With the race for the Palme d’Or reaching its climax, film execs have been searching for any edge over rivals, from marketing campaigns to lavish parties.
The answer, however, might lie in jumping on a plane and heading to Morocco.
The North African country has long been a fave for big-budget Hollywood sword-and-sandal romps like “Kingdom of Heaven” and “Alexander.”
However, the appetite for political pics in the wake of the war on Iraq has seen Morocco become the location of choice for helmers wishing to get their work taken seriously.
Two pix in competition shot in Morocco: Alejandro Gonzalez Inarittu’s “Babel” and Rachid Bouchareb’s “Days of Glory.” Irwin Winkler’s Iraq war veteran drama “Home of the Brave,” which unveiled a 45-minute preview at Cannes, also shot its war scenes there. Bruno Dumont’s “Flanders,” which also is in competition, was shot in neighbouring Tunisia.
This contrasts to the attitude in the immediate aftermath of the 2003 Casablanca bombings when even Dino De Laurentiis, a Moroccan shoot vet, said he would take Baz Luhrmann’s “Alexander” outside the country.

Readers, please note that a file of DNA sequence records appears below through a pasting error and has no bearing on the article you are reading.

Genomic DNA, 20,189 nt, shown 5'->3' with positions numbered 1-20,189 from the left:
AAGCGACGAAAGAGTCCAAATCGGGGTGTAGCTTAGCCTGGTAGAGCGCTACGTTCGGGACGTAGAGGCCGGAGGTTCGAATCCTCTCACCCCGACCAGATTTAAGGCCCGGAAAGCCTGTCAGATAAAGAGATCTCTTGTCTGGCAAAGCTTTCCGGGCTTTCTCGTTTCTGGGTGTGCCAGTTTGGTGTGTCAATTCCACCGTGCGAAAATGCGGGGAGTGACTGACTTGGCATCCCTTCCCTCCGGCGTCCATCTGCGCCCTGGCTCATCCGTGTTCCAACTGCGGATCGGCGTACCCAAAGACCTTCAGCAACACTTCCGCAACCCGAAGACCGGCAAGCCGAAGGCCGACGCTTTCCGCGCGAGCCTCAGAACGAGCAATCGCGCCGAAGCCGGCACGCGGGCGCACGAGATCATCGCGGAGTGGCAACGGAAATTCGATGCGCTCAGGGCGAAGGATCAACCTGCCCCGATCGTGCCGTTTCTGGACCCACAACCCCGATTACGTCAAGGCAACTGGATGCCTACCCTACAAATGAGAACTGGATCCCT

Now De Laurentiis has opened the CLA studios in Morocco in partnership with Italy’s Cinecitta Studios and local businessmen.
“Morocco has become a very important site for filmmakers,” said Inarittu. “Many American studios are shooting there. There are three studio lots there, which are American-owned, and the natural resources are beautiful.”
In a separate development, “Babel’s” Gael Garcia Bernal has finished shooting his directorial debut, “The Deficit.” Pic is in post and was produced through Bernal’s Mexican shingle Canana.